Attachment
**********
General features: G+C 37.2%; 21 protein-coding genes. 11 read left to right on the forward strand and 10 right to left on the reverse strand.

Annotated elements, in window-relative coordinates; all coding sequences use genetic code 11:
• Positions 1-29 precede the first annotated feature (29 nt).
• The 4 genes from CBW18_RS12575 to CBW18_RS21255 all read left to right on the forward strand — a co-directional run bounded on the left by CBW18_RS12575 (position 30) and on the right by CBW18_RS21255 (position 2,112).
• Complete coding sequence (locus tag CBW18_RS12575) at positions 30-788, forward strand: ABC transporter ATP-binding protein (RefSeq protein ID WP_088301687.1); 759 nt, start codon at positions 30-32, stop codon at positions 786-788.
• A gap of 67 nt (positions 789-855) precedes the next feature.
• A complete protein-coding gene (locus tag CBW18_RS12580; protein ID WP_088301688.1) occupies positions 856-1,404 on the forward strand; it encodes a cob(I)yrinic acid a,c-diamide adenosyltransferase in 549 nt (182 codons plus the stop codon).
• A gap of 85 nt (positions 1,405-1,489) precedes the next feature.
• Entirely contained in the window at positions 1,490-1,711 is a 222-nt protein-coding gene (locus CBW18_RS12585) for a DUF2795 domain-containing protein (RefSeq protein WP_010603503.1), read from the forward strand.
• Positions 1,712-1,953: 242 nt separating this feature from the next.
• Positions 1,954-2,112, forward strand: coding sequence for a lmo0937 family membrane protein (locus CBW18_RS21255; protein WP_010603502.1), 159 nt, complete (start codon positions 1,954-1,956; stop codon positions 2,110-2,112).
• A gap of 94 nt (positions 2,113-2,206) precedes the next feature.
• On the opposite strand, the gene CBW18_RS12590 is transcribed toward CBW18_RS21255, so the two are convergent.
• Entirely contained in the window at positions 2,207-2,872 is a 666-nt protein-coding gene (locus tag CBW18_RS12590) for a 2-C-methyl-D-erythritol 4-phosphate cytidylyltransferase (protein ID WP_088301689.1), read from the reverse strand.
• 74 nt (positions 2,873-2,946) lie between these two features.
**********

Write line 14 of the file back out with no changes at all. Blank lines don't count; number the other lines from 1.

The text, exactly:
• Entirely contained in the window at positions 2,207-2,872 is a 666-nt protein-coding gene (locus tag CBW18_RS12590) for a 2-C-methyl-D-erythritol 4-phosphate cytidylyltransferase (protein ID WP_088301689.1), read from the reverse strand.